Sometimes, we may get a request from a company to work on an existing website that was built by someone else. These requests are rarely as straightforward as building a new site, or working on a site that we built ourselves and on occasion, it is not advisable to take on such a project.
Here’s our 3-step process of what to do in these situations:
1. Quick Review
We spend up to 1 hour reviewing the site for free. Based on this brief review, we decide whether:
a. It is a nightmare – don’t touch!
b. We need to review it further (see point 2. below)
c. The website looks clean and simple. We can work on it without detailed review.
If the website looks fine, we can simply quote for the whole project, in which case 50% should be charged upfront. For simpler jobs we can quote our hourly rate and provide an estimate for approval, then invoice on completion.
2. Detailed Review
The client will need to pay for a detailed review. Typically this will be around 6 hours of work but we can adjust the quote based on the complexity of the site.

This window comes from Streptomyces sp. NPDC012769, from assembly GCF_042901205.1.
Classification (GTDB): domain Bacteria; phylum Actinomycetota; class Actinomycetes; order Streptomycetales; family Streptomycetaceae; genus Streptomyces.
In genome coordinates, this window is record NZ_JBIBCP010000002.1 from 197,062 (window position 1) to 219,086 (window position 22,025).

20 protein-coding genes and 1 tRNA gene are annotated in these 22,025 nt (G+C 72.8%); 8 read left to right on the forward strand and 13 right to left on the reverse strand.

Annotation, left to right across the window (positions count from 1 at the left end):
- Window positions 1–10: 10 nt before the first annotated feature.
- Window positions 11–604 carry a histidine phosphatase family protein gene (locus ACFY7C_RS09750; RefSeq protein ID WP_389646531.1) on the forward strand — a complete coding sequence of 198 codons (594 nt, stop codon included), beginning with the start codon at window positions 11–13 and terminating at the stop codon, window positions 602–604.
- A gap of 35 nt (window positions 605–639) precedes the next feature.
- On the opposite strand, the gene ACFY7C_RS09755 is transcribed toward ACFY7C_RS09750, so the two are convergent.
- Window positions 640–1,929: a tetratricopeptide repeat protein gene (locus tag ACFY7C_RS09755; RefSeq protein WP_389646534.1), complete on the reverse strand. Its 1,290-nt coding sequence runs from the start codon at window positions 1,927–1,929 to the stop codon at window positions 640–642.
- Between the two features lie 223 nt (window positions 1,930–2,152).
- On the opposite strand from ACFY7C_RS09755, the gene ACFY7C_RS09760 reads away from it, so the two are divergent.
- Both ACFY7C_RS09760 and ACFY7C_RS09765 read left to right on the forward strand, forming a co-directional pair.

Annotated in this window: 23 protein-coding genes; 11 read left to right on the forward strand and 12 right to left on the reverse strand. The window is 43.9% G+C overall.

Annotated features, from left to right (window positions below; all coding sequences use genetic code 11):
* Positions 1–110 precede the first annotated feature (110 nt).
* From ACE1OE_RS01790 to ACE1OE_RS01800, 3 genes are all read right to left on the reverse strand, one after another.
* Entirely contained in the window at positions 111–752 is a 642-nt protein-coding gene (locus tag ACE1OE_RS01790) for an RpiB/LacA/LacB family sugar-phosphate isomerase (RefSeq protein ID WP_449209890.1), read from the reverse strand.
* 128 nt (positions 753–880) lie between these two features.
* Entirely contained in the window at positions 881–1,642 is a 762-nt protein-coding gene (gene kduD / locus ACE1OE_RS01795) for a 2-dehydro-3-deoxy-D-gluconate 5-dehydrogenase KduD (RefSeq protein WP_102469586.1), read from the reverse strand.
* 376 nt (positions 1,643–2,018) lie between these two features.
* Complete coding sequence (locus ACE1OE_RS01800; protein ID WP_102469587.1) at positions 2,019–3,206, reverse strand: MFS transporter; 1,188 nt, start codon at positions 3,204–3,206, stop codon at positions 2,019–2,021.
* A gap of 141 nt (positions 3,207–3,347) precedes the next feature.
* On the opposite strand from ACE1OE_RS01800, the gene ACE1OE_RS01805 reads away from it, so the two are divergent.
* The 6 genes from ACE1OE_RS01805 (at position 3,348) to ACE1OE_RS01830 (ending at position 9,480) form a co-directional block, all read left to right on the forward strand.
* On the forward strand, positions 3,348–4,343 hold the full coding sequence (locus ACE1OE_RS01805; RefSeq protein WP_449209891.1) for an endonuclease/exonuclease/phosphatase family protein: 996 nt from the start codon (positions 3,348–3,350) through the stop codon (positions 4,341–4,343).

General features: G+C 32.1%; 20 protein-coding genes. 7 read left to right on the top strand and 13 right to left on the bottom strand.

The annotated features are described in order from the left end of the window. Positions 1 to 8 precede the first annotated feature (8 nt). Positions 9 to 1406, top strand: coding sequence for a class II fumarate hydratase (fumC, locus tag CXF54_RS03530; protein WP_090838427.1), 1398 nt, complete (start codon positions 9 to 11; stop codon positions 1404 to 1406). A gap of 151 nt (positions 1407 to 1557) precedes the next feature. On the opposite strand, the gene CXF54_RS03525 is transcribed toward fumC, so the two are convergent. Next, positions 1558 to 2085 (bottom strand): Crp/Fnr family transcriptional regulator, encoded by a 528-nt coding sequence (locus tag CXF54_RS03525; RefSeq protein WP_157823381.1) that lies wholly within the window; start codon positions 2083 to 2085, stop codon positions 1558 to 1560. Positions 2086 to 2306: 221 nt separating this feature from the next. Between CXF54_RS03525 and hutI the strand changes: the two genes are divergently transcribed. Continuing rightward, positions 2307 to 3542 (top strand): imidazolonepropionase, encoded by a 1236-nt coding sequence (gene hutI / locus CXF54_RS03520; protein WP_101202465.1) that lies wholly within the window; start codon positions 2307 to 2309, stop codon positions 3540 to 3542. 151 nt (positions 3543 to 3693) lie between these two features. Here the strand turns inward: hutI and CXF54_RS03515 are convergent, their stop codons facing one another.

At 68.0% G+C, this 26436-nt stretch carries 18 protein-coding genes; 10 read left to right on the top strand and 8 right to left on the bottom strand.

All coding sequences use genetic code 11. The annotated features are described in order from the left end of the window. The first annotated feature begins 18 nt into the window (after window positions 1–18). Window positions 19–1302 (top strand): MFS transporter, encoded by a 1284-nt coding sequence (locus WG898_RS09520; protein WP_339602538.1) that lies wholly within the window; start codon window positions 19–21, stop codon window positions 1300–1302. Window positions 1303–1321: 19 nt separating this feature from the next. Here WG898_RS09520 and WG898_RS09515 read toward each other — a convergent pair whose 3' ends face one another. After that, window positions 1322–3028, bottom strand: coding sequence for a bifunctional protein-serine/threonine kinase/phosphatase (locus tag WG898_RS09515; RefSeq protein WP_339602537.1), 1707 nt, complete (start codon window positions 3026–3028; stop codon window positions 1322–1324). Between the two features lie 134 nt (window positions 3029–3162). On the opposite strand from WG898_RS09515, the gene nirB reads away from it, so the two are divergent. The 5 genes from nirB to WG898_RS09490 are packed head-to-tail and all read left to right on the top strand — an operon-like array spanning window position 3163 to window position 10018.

If the offer of a detailed review is accepted, we will send the client a full report outlining any problems we identify, ranking them as Essential, Recommended or Trivial.
If the client accepts a quote for a detailed review, we should invoice 3 hours upfront – regardless of the full quote – and the rest should be invoiced when we send the final report.
Following a detailed review, we will then offer our final opinion, which will be one of the following:
- All good. We can work on the site with no repair work required
- We found a few issues that need fixing before we can work on the site. Provide a quote to fix them
- The site is a hornets nest. Recommend that they build a new website. If they are interested, provide a quote. If not, then simply turn the project down.
The detailed report is good for both us and the client. They should be happy about getting the ‘review report’ because they may want to go back to the previous developers with some questions or ask them to repair it. At the very least, they can make an informed decision about developing their site further because they know what they already have and what problems they might face.